Kansas turns 131 today, and although no one remains alive who witnessed its birth, many Kansans still can recall the state's fledgling era, including three area women who were born here around the turn of the century.
In anticipation of the state's annual birthday celebration, Jessie Dimmitt, 97, remembered her dad's livery stable in Colby, once known as "the Windmill City" because "almost every householder had a windmill."
Lida Smart, 95, recalled her mother's insistence on cow chips dried manure for the cookstove on bread-baking days, because the chips' intense heat produced the nicest crusts.
Imogene Trouslot, 82, said that, as "daddy's girl," she loved to ride with her father behind his team of work horses, Patsy and Buster.
Today, Mrs. Dimmitt lives at Presbyterian Manor, 1429 Kasold, and Mrs. Smart and Mrs. Trouslot reside at the Eudora Nursing Center.
The Eudora women were teachers, and Mrs. Dimmitt, who also taught for a short time, and was a librarian.
MRS. DIMMITT'S father homesteaded in Thomas County, near Colby in 1885, and 10 years later, she was born on that farm, the eldest of six children.
When she was 5, she said, they moved into Colby, where her father opened a livery stable and where most of her childhood memories are centered.
Mrs. Smith said she was born in a sod house near Meade and spent her early childhood in a frame house that her father built on the same farm. She was one of two girls and four boys.
As mayor of Meade, Mrs. Smith recalled, her father moved his family into town when she was 8 or 9 to more easily conduct the community's business.
Mrs. Trouslot also was born on a farm "three miles south of Allen, which is 18 miles north of Emporia."
She had one older sister and one older brother, and when she was only 5, her father died suddenly from a blood clot.
To care for her children, Mrs. Trouslot's mother moved the family into Allen after her husband's death and became a school teacher as well for the next 36 years.
"MOTHER WAS very courageous," Mrs. Trouslot said, "and did a good job of raising her children."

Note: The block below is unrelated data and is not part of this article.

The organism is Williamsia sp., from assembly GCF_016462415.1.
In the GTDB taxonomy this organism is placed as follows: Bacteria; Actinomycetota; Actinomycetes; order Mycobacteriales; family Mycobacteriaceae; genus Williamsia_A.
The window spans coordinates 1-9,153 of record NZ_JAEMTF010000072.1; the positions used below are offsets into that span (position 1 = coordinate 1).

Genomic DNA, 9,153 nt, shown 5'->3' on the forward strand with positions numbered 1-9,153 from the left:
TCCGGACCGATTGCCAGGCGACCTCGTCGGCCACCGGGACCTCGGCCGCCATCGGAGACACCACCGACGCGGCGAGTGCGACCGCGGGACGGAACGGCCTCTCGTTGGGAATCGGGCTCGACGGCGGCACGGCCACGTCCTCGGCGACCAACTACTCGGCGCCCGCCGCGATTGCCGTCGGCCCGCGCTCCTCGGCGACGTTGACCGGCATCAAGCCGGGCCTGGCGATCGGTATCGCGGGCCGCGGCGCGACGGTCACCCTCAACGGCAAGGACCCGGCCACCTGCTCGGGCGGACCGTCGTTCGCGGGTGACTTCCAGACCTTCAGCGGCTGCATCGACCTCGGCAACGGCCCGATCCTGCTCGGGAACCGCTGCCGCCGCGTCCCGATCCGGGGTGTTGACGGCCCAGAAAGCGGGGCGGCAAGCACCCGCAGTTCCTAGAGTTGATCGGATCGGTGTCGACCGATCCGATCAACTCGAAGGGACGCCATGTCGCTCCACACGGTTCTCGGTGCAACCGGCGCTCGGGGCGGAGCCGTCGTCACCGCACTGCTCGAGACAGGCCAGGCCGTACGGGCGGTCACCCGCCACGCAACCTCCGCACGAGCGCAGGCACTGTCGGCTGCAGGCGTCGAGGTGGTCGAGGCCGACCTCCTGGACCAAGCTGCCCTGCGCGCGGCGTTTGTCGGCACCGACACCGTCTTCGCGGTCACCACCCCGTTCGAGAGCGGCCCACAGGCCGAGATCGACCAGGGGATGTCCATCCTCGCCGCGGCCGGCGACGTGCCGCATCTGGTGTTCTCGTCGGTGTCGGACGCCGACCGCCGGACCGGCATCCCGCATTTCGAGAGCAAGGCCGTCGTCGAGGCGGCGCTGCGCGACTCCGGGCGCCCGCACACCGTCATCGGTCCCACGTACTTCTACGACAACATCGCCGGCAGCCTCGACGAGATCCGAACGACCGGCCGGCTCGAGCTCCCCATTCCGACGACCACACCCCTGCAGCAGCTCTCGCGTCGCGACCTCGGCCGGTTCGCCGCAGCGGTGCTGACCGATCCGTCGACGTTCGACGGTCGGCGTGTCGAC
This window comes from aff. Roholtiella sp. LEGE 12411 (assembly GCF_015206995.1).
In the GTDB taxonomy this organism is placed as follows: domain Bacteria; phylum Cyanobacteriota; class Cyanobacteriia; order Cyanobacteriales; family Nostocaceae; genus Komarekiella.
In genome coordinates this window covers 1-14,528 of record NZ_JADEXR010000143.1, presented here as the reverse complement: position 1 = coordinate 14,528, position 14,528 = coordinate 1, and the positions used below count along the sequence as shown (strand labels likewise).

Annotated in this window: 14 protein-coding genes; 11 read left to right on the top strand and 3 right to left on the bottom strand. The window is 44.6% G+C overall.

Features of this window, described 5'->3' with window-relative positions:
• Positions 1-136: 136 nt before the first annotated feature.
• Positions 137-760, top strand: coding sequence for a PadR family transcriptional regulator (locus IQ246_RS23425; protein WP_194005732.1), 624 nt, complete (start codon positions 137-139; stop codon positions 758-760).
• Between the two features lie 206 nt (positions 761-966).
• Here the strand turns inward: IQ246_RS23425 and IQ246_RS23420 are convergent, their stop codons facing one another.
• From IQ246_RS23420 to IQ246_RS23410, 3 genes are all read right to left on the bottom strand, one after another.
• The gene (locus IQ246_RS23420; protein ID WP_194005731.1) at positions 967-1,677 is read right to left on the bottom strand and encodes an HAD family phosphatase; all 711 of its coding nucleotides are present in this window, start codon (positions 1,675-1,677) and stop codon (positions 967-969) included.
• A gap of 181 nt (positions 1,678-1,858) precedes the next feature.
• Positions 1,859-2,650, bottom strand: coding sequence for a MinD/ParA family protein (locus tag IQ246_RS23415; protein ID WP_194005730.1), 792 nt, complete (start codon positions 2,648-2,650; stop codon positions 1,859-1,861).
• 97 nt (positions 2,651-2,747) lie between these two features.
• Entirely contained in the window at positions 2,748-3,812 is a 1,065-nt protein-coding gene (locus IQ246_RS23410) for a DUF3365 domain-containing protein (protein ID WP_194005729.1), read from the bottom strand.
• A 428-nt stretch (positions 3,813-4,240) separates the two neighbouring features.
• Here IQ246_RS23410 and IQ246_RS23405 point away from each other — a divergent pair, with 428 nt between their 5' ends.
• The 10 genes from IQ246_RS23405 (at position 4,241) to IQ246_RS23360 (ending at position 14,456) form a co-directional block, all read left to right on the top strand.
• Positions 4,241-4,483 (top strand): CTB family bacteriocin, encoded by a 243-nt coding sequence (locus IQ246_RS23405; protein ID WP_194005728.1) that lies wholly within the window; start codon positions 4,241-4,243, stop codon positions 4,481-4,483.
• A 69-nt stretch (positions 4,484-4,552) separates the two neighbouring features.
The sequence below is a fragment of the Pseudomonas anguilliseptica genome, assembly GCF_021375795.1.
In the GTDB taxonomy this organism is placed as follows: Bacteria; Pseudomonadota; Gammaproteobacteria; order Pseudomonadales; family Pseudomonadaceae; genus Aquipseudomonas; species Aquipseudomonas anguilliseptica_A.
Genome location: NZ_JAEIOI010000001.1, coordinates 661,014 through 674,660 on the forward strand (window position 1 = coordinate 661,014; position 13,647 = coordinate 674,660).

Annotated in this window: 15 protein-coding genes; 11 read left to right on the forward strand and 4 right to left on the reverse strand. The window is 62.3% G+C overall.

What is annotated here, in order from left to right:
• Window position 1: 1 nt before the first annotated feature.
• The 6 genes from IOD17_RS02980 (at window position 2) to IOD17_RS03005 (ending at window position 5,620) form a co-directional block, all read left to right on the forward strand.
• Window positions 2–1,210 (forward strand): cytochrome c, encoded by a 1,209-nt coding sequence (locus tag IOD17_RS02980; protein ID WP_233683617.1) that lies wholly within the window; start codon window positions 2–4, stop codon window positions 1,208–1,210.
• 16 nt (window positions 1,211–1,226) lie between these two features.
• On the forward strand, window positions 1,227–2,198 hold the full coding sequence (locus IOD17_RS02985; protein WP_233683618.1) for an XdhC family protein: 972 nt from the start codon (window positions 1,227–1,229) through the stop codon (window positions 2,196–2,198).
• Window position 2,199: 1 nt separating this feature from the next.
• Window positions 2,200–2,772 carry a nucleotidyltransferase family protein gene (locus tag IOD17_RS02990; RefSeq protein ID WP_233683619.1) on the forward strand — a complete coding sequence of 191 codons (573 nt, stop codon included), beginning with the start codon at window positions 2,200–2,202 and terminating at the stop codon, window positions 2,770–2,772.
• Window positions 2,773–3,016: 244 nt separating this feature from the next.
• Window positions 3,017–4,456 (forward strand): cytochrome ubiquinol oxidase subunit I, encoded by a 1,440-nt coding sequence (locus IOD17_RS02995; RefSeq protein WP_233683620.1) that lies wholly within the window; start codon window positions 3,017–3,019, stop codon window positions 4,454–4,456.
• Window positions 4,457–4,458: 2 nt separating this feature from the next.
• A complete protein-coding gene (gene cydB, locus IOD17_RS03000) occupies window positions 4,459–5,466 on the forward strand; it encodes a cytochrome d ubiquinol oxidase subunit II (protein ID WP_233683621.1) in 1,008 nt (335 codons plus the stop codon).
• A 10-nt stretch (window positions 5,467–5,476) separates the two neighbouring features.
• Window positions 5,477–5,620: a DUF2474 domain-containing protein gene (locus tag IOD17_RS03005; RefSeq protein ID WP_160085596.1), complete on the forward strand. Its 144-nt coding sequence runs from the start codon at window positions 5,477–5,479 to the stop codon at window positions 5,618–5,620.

The community of Allen, she added, was on the main line of the Missouri Pacific Railroad and at one time at 13 blacksmiths' shops.
"It has quite an interesting history."
Mrs. Dimmitt recalled her father's livery stable as a place deemed unsuitable for his daughters.
"Father didn't want us girls to come down there much," she said, "but the boys could."
People left their horses at the livery when they came to town, she explained, and her father kept other mounts there to rent out. Her own pony, Cricket, also resided there until Mrs. Dimmitt outgrew him and her younger siblings couldn't handle him.
He was, Mrs. Dimmit noted, "put out to pasture" sold.
She added her father also ran the drey line in Colby and noted that today, few would know what that was. The purpose, she explained, was to deliver goods, which was done by horse and wagon then.
HE ALSO kept the town's hearse at his stable, and, always, a black team of horses to pull it.
"They always walked that team all the way to the cemetery and back," she said. "There was no trotting along."
Mrs. Dimmit also recalled that early-day Colby restaurants kept pigs in pens out back, fed table scraps to them and then, fed the pigs to the customers.
Her family of eight never ate in the restaurants, though, she said, noting they always dined at home usually on meat and potatoes, and home-baked bread and pies lots of pies.
"There were eight of us to eat," she said, "and we all went to the table three times a day a little different from now."
Mrs. Smith remembers her mother's bread baking as well, and the cow chips her brothers gathered for the fire, which she also noted few today would understand.
HER FOLKS came from Iowa "followed the railroad" and her father had two years of college, so education was important in his household.
Mrs. Smith said he gave each of his children $400 to attend Kansas University Mrs. Smart graduated in 1920 and she noted that all through her years at home, studying was their "common goal."
Her first teaching assignment was "a one-room school with a few little rows" of desks. She carried her own water in, as well as wood and coal to keep herself and the children warm.
Later, Mrs. Smith taught in North Dakota and Montana, where she stayed for a number of years and met her husband before returning to Kansas in the 1940s.
"It was a hard life," Mrs. Smith said of her early years, "but it was a good one."